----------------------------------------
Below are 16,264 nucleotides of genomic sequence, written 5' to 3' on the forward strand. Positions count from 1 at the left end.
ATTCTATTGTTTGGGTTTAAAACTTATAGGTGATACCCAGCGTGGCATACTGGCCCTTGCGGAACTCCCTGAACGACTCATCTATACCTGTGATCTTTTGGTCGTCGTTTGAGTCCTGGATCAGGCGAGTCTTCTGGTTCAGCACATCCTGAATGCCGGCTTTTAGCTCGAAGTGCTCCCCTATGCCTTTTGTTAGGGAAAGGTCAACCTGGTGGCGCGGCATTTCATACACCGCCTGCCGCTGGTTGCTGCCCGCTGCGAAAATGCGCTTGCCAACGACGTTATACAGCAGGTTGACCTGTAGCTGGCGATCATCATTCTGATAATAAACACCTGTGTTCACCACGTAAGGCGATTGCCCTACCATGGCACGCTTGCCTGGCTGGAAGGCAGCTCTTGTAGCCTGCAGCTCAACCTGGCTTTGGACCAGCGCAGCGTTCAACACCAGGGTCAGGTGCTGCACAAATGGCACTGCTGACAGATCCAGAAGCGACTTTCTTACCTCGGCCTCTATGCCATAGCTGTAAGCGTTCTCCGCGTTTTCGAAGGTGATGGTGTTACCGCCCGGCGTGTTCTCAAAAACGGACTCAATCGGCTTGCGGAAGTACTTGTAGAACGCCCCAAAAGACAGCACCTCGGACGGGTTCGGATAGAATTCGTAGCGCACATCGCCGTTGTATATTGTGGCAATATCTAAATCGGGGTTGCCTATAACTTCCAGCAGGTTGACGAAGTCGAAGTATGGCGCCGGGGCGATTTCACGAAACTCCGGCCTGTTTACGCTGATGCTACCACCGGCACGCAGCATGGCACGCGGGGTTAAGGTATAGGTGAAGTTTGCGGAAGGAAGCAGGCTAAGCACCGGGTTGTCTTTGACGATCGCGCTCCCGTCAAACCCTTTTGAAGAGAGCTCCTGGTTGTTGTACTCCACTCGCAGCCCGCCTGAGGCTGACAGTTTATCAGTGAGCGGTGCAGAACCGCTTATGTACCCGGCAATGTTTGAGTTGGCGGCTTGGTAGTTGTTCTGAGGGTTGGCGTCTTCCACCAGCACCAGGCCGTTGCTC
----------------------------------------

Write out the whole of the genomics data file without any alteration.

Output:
Below are 16,264 nucleotides of genomic sequence, written 5' to 3' on the forward strand. Positions count from 1 at the left end.
ATTCTATTGTTTGGGTTTAAAACTTATAGGTGATACCCAGCGTGGCATACTGGCCCTTGCGGAACTCCCTGAACGACTCATCTATACCTGTGATCTTTTGGTCGTCGTTTGAGTCCTGGATCAGGCGAGTCTTCTGGTTCAGCACATCCTGAATGCCGGCTTTTAGCTCGAAGTGCTCCCCTATGCCTTTTGTTAGGGAAAGGTCAACCTGGTGGCGCGGCATTTCATACACCGCCTGCCGCTGGTTGCTGCCCGCTGCGAAAATGCGCTTGCCAACGACGTTATACAGCAGGTTGACCTGTAGCTGGCGATCATCATTCTGATAATAAACACCTGTGTTCACCACGTAAGGCGATTGCCCTACCATGGCACGCTTGCCTGGCTGGAAGGCAGCTCTTGTAGCCTGCAGCTCAACCTGGCTTTGGACCAGCGCAGCGTTCAACACCAGGGTCAGGTGCTGCACAAATGGCACTGCTGACAGATCCAGAAGCGACTTTCTTACCTCGGCCTCTATGCCATAGCTGTAAGCGTTCTCCGCGTTTTCGAAGGTGATGGTGTTACCGCCCGGCGTGTTCTCAAAAACGGACTCAATCGGCTTGCGGAAGTACTTGTAGAACGCCCCAAAAGACAGCACCTCGGACGGGTTCGGATAGAATTCGTAGCGCACATCGCCGTTGTATATTGTGGCAATATCTAAATCGGGGTTGCCTATAACTTCCAGCAGGTTGACGAAGTCGAAGTATGGCGCCGGGGCGATTTCACGAAACTCCGGCCTGTTTACGCTGATGCTACCACCGGCACGCAGCATGGCACGCGGGGTTAAGGTATAGGTGAAGTTTGCGGAAGGAAGCAGGCTAAGCACCGGGTTGTCTTTGACGATCGCGCTCCCGTCAAACCCTTTTGAAGAGAGCTCCTGGTTGTTGTACTCCACTCGCAGCCCGCCTGAGGCTGACAGTTTATCAGTGAGCGGTGCAGAACCGCTTATGTACCCGGCAATGTTTGAGTTGGCGGCTTGGTAGTTGTTCTGAGGGTTGGCGTCTTCCACCAGCACCAGGCCGTTGCTC